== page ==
Joe Hicks fresh out of lockdown for storming Newbury hometown gig
Joe Hicks (full band) with support Giles Stelfox at Arlington Arts on Saturday, September 4
Review by BRIAN HARRINGTON
THE show opened with a 40-minute set from multi-instrumentalist and songwriter Giles Stelfox, who uses ‘live looping’ to build tracks.
Essentially, this is a process of laying down loops of the different parts of a song – percussion, guitar, backing vocals etc live and then playing guitar and singing over the backing track you are creating simultaneously. This is a technically difficult process, fraught with risk.
The technical skills on display were impressive, but I am less sure whether watching each track being built has wide appeal after the first few songs. Sadly, on the final track of the set the technology gave up.
I have not seen Newbury’s own singer/songwriter Joe Hicks perform with a full band before, but I have seen him perform solo. He is a highly-accomplished guitarist, who started learning classical guitar at the age of nine and spent some time studying at the Royal Academy of Music.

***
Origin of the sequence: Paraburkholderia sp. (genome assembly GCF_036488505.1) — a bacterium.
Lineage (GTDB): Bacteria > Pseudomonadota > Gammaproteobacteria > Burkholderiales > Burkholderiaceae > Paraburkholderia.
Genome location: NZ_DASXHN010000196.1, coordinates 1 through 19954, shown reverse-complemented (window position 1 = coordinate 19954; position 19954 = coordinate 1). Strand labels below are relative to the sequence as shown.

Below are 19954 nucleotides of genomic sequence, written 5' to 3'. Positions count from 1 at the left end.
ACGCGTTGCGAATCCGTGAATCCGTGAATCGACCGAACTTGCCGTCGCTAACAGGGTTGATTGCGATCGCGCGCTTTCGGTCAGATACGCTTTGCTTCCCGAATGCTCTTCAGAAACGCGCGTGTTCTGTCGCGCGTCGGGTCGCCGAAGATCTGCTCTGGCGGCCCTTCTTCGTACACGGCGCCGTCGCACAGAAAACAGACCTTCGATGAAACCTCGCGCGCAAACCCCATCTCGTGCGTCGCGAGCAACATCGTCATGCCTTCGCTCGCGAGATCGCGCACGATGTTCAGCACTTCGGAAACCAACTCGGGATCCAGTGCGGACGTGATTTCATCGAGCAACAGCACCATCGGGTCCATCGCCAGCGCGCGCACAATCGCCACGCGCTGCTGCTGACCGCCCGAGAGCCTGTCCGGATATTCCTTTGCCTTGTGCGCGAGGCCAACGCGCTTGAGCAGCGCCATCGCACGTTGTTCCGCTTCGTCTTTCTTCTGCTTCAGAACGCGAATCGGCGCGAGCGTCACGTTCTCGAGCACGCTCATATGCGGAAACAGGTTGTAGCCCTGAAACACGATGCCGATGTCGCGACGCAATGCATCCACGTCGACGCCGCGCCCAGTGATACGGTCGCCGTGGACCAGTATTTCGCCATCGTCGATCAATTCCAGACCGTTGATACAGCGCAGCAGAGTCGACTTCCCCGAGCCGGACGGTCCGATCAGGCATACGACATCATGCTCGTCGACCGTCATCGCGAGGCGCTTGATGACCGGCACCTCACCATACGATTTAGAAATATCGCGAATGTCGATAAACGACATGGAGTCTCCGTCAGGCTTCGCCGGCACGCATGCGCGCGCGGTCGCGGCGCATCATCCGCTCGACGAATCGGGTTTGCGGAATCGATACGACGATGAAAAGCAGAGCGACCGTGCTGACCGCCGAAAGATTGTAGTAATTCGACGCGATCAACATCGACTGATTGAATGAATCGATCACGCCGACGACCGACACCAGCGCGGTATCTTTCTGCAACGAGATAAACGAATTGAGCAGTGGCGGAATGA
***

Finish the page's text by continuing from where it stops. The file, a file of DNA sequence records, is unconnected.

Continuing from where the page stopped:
His interest in contemporary music and electric guitar led him to spend a year at Berklee College of Music in Boston.
He released his first EP in 2017 and just four years on has achieved over a million streams on Spotify and recognition as BBC Introducing Artist Of The Week. This has led to tours in Britain and Europe, but then came lockdowns.
Joe used the enforced seclusion to do a number of internet live streams and to write and create new songs.
Drawing on a broad range of musical influences including rock, blues, folk and jazz Joe’s music is unashamedly fresh and contemporary. His band are musically superb and the show uses its own light show to great effect – a nod to prog rock perhaps.
A capacity audience, allowing for social distancing, loved the diverse set, which included Fade Away from his first EP alongside several new songs. I particularly enjoyed Swim, Hand In Hand and Sign. Talk To Me, Joe’s biggest track on Spotify led to a two-song encore of the poignant Rest Your Head and Burning.